No By The Greek Referendum Saves Face, Deepens The Chaos by EconMatters
The Greek Referendum ended on Sunday with 61.3% of the 6.16 million Greeks voting No to reject creditors’ demands for more austerity. Yanis Varoufakis, Greece‘s finance minister, has announced his resignation in his blog (see below) only hours after the No vote that he urged (read the 6-bullet-point by Varoufakis here).
Minister No More!
Posted on July 6, 2015 by yanisv
The referendum of 5th July will stay in history as a unique moment when a small European nation rose up against debt-bondage.
Like all struggles for democratic rights, so too this historic rejection of the Eurogroup’s 25th June ultimatum comes with a large price tag attached. It is, therefore, essential that the great capital bestowed upon our government by the splendid NO vote be invested immediately into a YES to a proper resolution – to an agreement that involves debt restructuring, less austerity, redistribution in favour of the needy, and real reforms.
Soon after the announcement of the referendum results, I was made aware of a certain preference by some Eurogroup participants, and assorted ‘partners’, for my… ‘absence’ from its meetings; an idea that the Prime Minister judged to be potentially helpful to him in reaching an agreement. For this reason I am leaving the Ministry of Finance today.
I consider it my duty to help Alexis Tsipras exploit, as he sees fit, the capital that the Greek people granted us through yesterday’s referendum.
And I shall wear the creditors’ loathing with pride.
We of the Left know how to act collectively with no care for the privileges of office. I shall support fully Prime Minister Tsipras, the new Minister of Finance, and our government.
The superhuman effort to honour the brave people of Greece, and the famous OXI (NO) that they granted to democrats the world over, is just beginning.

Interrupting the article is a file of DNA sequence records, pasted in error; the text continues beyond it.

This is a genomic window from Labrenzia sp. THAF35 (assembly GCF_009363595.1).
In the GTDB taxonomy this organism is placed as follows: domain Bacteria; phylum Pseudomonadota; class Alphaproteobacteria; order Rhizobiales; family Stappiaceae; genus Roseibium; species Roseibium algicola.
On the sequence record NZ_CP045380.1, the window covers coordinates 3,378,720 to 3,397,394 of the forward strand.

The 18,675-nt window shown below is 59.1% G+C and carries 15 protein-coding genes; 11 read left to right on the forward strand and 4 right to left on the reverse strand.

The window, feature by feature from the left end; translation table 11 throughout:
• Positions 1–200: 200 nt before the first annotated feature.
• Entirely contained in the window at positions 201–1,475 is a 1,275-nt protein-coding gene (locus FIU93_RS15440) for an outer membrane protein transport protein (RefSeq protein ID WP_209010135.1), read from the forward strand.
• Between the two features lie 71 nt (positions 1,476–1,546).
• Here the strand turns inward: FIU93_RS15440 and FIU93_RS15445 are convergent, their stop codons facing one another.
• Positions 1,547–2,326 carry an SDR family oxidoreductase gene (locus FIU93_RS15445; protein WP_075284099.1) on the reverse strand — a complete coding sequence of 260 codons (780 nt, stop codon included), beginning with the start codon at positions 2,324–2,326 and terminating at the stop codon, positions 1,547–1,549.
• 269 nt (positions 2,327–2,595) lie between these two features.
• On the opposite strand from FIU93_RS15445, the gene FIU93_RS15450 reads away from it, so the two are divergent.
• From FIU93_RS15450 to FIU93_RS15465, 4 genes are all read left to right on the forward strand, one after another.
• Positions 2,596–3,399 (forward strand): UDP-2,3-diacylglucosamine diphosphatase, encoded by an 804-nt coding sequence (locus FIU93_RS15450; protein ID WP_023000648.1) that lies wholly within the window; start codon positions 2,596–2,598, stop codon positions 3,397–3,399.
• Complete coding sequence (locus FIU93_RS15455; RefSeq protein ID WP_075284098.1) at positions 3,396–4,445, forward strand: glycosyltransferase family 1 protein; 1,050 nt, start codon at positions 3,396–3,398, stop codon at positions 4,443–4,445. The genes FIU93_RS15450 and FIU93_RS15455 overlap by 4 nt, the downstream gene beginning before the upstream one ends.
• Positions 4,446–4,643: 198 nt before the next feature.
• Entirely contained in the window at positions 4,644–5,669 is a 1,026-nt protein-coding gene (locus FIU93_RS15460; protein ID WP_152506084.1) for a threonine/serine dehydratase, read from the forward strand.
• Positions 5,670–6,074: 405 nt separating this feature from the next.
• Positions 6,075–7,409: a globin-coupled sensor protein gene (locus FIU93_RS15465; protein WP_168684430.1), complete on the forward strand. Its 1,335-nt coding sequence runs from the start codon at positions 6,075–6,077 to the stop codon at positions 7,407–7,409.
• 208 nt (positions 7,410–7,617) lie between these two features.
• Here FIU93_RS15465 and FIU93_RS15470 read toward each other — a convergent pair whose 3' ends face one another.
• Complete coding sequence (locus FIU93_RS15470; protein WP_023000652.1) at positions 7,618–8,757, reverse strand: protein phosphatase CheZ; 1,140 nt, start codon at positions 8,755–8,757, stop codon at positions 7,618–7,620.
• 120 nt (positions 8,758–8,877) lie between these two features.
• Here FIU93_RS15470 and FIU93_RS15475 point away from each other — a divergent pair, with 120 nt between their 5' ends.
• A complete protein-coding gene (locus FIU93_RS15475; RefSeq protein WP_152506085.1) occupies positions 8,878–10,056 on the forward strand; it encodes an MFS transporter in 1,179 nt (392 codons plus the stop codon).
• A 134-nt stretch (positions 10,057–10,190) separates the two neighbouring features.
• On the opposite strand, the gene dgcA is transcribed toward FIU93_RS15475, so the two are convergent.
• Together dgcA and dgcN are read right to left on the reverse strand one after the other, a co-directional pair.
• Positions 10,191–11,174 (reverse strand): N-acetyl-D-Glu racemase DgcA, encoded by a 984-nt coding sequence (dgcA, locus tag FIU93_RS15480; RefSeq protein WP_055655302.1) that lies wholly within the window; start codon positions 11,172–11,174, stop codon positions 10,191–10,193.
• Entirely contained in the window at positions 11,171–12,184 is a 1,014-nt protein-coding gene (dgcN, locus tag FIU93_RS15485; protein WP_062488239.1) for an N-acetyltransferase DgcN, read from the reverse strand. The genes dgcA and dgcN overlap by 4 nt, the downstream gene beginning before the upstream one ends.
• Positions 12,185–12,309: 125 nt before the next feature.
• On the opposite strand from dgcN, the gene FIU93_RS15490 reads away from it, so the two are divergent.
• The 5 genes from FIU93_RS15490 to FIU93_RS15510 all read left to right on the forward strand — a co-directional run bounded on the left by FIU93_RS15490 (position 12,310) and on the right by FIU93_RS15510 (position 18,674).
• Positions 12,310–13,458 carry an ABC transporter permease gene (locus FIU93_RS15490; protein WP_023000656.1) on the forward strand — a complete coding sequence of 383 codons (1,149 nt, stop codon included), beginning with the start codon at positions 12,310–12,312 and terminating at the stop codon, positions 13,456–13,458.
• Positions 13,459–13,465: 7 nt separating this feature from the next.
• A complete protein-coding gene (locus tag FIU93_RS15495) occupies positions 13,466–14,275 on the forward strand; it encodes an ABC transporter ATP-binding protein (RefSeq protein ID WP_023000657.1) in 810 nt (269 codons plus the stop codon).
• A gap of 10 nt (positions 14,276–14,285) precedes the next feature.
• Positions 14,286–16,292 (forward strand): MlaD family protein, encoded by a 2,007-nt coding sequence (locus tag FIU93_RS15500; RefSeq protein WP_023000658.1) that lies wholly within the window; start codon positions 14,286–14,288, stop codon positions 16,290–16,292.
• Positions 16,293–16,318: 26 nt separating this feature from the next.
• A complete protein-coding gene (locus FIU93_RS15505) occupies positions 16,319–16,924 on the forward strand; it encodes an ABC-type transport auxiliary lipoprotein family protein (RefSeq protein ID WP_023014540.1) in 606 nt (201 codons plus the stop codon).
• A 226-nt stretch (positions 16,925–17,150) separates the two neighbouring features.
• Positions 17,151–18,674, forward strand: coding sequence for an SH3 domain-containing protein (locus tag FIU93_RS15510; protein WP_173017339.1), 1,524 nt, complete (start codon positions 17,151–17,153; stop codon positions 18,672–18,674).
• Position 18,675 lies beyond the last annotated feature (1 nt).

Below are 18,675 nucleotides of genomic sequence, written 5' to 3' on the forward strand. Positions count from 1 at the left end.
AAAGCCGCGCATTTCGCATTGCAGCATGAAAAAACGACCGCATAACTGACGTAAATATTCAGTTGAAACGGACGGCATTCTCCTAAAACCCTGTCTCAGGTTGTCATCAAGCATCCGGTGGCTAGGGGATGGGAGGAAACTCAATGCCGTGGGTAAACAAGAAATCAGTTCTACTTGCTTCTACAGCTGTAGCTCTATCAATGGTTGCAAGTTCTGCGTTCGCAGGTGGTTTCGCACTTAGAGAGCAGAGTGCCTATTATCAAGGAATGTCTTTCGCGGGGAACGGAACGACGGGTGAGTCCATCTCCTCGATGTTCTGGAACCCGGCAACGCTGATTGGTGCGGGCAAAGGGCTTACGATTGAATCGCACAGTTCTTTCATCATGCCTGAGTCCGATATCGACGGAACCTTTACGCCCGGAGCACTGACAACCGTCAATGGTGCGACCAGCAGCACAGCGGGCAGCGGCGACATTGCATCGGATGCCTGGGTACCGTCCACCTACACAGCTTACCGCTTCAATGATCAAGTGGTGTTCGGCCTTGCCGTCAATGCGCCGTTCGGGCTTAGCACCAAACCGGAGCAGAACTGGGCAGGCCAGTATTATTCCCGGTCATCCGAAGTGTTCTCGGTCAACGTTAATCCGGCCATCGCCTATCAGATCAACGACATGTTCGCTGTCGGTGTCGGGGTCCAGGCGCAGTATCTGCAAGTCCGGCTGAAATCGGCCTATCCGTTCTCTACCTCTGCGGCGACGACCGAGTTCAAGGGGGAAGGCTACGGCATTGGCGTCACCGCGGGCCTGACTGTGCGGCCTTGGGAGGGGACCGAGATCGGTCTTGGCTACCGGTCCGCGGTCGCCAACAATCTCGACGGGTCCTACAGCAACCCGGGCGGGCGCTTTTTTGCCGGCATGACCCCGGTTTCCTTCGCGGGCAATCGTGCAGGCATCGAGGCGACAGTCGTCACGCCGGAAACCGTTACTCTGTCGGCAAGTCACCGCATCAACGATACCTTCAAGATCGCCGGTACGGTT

Greek Debt Deadlines Still Loom
The No vote does not change the debt fact and deadlines. The IMF updated its estimate on July 2 that Greece will need an extra 50bn euros ($55bn) over the next three years to stabilise its finances under the existing, disputed bailout plans. The IMF also cut its forecast for Greek economic growth from 2.5% to zero. IMF suggests that Greece needed debt relief in the form of extended repayment periods and lower interest rates. The European Commission, pat of the “troika” of creditors along with the IMF and the European Central Bank, wants Athens to raise taxes and cut welfare spending.
Greece Wants a 30% Haircut
Greece’s Economy Minister, Giorgios Stathakis, has told the BBC:
“We have a new version of the debt sustainability analysis which asks for a 30% direct or indirect haircut of the debt. And this is a very important part of our proposal.”
According to BBC, the Greek proposal is to go before the eurozone on Tuesday. The haircut is something Germany and other eurozone lenders are resisting and German Finance Ministry spokesman Martin Jaeger already said cutting Greek debt isn’t on the table. German Chancellor Angela Merkel will meet French President Francois Hollande in Paris later on Monday, and there will be a summit of eurozone leaders on Tuesday.
Greece Wants to Stay in Euro
From Varoufakis’s blog post, his resignation seems involuntary serving as some kind of a compromising gesture from Greece. It seems clear to me that Greece wants to stay in the euro bloc but thinking it can get some free lunch of debt forgiveness without the suffering of austerity programs.
Chaos To Deepen
The Greek government was forced to close banks and impose capital controls last week. Buy Reuters cited sources saying that the Greek government is expected to extend it by a few more days, as Greece’s prime minister went into emergency meetings on Monday. Greek banking system could collapse without emergency funding from the ECB.
The No vote has put Greece in uncharted political and economic territory rattling global markets, but things could get much worse in Greece.
Graphic Source: BBC, Bloomberg